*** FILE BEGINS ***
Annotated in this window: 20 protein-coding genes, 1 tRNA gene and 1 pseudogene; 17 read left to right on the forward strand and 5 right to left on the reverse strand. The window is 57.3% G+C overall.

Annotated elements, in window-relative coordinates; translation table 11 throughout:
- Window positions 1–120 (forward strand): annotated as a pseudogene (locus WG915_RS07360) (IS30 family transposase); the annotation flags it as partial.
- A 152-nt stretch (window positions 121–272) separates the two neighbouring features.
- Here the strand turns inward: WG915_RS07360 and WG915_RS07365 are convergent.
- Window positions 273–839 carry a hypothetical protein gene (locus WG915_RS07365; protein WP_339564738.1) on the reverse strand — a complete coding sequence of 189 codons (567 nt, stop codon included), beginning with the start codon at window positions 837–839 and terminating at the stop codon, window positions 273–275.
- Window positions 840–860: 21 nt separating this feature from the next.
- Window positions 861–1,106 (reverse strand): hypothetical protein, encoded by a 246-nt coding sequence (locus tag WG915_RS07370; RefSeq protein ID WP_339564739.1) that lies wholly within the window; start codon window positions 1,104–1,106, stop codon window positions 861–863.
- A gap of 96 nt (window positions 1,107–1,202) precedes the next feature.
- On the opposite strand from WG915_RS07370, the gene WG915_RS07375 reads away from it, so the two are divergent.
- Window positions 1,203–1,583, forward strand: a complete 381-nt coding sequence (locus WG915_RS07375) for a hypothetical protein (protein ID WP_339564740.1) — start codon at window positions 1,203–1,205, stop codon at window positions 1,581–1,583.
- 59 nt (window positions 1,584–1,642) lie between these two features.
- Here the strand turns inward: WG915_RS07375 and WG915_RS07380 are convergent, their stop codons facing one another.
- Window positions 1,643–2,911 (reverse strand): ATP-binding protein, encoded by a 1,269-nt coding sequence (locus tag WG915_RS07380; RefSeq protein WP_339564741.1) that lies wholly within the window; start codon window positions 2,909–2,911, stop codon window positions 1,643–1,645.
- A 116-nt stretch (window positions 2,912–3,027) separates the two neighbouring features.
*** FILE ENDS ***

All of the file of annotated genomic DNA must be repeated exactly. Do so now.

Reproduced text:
Annotated in this window: 20 protein-coding genes, 1 tRNA gene and 1 pseudogene; 17 read left to right on the forward strand and 5 right to left on the reverse strand. The window is 57.3% G+C overall.

Annotated elements, in window-relative coordinates; translation table 11 throughout:
- Window positions 1–120 (forward strand): annotated as a pseudogene (locus WG915_RS07360) (IS30 family transposase); the annotation flags it as partial.
- A 152-nt stretch (window positions 121–272) separates the two neighbouring features.
- Here the strand turns inward: WG915_RS07360 and WG915_RS07365 are convergent.
- Window positions 273–839 carry a hypothetical protein gene (locus WG915_RS07365; protein WP_339564738.1) on the reverse strand — a complete coding sequence of 189 codons (567 nt, stop codon included), beginning with the start codon at window positions 837–839 and terminating at the stop codon, window positions 273–275.
- Window positions 840–860: 21 nt separating this feature from the next.
- Window positions 861–1,106 (reverse strand): hypothetical protein, encoded by a 246-nt coding sequence (locus tag WG915_RS07370; RefSeq protein ID WP_339564739.1) that lies wholly within the window; start codon window positions 1,104–1,106, stop codon window positions 861–863.
- A gap of 96 nt (window positions 1,107–1,202) precedes the next feature.
- On the opposite strand from WG915_RS07370, the gene WG915_RS07375 reads away from it, so the two are divergent.
- Window positions 1,203–1,583, forward strand: a complete 381-nt coding sequence (locus WG915_RS07375) for a hypothetical protein (protein ID WP_339564740.1) — start codon at window positions 1,203–1,205, stop codon at window positions 1,581–1,583.
- 59 nt (window positions 1,584–1,642) lie between these two features.
- Here the strand turns inward: WG915_RS07375 and WG915_RS07380 are convergent, their stop codons facing one another.
- Window positions 1,643–2,911 (reverse strand): ATP-binding protein, encoded by a 1,269-nt coding sequence (locus tag WG915_RS07380; RefSeq protein WP_339564741.1) that lies wholly within the window; start codon window positions 2,909–2,911, stop codon window positions 1,643–1,645.
- A 116-nt stretch (window positions 2,912–3,027) separates the two neighbouring features.